The Aggies little dynamite can line up all over the formation and make an impact. He’s a true playmaker who just needs the ball in his hands and go to work. He has the ability to make quick screens, sweeps and other gadget plays look good even if they’re not blocked perfectly. Kirk possesses great body-control and balance to bounce off tacklers, in addition to not being afraid of lowering his shoulder into contact. Moreover, he’s a dangerous return-man with all those tools and will be A&M’s true threat in the passing game with some other wideouts off to the pro game.
5. Antonio Callaway, Florida
Callaway combines excellent footwork and shake on his routes to set up defenders. For most of last season he had the disadvantage of having to deal with a bunch of off-target throws due to below-average quarterback play, but he still found ways to impact the offense, as he used that electric ability when catching short passes and taking them downfield. But not only did he leave a mark on that side of the ball, he is also one of the best return-men in the country. Callaway might not have the softest hands among wide receivers, but he tracks the ball exceptionally well and definitely has the speed to stretch the field and burn defenses.
Best of the rest: Deion Cain (Clemson), Dante Pettis (Washington)
1. Mark Andrews, Oklahoma
Andrews is a big red-zone target with nice speed and wiggle for a guy his size. He can line up in tight and out wide. He certainly has the ability to stretch the seams, but can also sit down against zone or work towards the sideline on out-routes. The Sooners Y receiver makes a bunch of would-be-tacklers miss and if they do have an angle on him he often just pushes or shrugs them off. I like how Andrews plays the ball at the highest point. He only caught 50 balls over his first two seasons at OU, but 14 of those were touchdowns and he has averaged over 16 yards per reception. I’m confident with putting him on top of these rankings, because he showed up big-time in the season opener versus Indiana, with seven catches for 134 yards and a score.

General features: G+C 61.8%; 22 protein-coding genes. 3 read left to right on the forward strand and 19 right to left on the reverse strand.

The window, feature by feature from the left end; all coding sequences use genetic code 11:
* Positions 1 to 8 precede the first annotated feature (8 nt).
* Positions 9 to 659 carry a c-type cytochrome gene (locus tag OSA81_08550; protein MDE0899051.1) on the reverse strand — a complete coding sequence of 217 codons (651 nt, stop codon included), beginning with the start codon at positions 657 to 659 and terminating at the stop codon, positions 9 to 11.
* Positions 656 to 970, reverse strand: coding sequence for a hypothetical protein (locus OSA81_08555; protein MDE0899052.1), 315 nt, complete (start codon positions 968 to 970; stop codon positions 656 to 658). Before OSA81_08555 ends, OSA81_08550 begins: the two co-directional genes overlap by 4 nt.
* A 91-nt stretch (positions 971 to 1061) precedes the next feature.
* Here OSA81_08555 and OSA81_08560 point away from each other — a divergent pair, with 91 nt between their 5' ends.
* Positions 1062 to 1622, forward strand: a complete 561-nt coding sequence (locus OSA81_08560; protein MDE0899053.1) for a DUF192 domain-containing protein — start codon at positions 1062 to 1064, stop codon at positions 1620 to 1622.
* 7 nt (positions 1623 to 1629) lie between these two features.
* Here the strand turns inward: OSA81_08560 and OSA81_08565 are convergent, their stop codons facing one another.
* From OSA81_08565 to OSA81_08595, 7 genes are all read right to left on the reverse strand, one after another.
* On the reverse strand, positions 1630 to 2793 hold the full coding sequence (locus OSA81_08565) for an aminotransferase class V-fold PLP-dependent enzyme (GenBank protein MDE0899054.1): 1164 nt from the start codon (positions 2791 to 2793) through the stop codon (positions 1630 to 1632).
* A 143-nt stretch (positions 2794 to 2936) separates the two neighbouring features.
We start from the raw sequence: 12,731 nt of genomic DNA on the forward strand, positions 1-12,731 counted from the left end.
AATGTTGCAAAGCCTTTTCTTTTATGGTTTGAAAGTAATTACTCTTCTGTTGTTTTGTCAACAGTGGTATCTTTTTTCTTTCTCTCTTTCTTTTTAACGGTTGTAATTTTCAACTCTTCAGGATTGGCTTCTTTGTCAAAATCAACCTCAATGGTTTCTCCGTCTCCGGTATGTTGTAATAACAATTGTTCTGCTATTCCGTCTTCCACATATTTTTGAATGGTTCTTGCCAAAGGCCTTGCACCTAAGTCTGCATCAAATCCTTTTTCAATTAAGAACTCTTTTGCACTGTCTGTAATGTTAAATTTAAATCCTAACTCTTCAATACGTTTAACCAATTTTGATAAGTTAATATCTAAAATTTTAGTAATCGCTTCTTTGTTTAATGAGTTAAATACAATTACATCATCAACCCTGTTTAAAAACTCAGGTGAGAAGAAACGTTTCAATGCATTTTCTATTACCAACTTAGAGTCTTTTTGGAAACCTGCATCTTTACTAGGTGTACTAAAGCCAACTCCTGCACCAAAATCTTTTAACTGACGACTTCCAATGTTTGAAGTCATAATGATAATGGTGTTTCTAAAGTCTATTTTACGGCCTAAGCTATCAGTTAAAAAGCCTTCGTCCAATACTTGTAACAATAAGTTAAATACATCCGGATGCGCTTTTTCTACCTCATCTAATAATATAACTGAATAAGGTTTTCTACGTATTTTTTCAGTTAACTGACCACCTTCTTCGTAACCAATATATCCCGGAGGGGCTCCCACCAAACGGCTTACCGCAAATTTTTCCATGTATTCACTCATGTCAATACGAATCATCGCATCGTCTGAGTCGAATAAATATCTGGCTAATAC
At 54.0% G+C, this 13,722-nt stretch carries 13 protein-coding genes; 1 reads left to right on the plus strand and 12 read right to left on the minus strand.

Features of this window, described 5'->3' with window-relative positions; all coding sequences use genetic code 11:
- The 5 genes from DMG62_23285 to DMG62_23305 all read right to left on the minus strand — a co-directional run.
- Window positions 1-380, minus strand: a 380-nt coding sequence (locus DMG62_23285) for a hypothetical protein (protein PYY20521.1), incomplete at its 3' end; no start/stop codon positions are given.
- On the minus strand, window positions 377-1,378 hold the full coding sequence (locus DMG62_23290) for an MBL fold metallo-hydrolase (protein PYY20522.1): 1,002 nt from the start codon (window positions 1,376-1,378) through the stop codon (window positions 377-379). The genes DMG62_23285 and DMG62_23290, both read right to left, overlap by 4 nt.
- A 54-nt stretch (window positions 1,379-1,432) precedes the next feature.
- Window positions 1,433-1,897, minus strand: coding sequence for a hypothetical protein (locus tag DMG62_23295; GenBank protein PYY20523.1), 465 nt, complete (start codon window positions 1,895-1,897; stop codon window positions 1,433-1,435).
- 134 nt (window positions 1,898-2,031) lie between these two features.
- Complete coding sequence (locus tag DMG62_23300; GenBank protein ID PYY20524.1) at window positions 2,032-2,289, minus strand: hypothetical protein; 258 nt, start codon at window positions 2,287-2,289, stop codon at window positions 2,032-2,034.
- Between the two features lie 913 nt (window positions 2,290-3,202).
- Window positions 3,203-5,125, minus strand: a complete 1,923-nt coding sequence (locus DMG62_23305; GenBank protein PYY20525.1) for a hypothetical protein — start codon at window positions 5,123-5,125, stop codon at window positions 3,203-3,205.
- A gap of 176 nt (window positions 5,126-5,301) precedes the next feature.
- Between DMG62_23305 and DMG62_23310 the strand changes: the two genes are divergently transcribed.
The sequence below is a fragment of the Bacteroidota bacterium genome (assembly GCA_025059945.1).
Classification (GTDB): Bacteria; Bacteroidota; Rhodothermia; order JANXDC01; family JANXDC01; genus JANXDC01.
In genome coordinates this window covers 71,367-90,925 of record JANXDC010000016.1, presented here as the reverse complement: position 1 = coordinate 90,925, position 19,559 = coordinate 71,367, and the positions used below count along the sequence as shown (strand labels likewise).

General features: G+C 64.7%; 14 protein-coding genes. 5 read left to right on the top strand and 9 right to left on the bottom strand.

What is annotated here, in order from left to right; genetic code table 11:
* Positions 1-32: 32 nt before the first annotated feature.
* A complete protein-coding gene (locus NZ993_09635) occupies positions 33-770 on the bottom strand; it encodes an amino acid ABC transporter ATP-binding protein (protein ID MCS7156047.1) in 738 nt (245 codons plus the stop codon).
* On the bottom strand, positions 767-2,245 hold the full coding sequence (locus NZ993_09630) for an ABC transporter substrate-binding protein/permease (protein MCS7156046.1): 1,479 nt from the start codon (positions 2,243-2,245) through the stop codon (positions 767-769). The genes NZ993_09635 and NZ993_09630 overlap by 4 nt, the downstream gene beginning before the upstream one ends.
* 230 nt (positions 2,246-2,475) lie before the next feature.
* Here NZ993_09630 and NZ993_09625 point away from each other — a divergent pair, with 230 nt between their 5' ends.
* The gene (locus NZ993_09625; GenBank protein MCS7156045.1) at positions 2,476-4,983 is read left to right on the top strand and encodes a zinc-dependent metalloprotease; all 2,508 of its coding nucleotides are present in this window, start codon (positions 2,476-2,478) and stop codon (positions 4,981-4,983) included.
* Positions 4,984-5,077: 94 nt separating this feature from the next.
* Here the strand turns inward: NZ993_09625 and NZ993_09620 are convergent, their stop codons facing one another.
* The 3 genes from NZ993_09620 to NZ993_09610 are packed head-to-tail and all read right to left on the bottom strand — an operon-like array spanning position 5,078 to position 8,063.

2. Troy Fumagalli, Wisconsin:
This guy is former walk-on at Madison and he still plays with that chip on his shoulder. Fumagalli is a very secure catcher of the football with huge hands to snag it out of the air. He’s no flashy athlete, but he gets the job done, finding a way to keeping a step on his defender and box him out for the catch. The 250-pounder was the best and by far the most consistent part of the 2016 Wisconsin offense, coming up with huge catches on third downs to keep drives moving. I expect him to take on the same role once again this season, as the Badgers will lean heavily on their ground attack, which he is an important asset of, and make their TE the primary target when it counts most.
3. Hayden Hurst, South Carolina
The Gamecock standout plays with great effort and hand-placement as a run-blocker. He comes out of the H-back spot to be a lead blocker, loop around and kick out the end or run underneath routes. To show his versatility – he returned punts in 2016 at 250(!) pounds. That’s unheard of. Hurst is much bigger than he looks at first sight when you see him on TV, as he has more of the body physique of a defensive end. Unfortunately, he put up a stinker in the season opener versus N.C. State as he caught just one pass for minus two yards, after returning to South Carolina off a 48 catch, 616 yard campaign.
4. Dallas Goedert, South Dakota State
Goedert presents a great body-type for the position. He has unbelievable hands, displayed by a crazy one-handed snag versus Villanova a year ago. What I really like about him, outside of his huge frame and natural pass-catching skills, is the fact secures the ball right after the catch before rumbling downfield. Moreover, he puts the effort in as a blocker and will only get better in that department with better technique, in terms of keeping a wide base, bending his knees and keeping his hands inside the frame of the defender.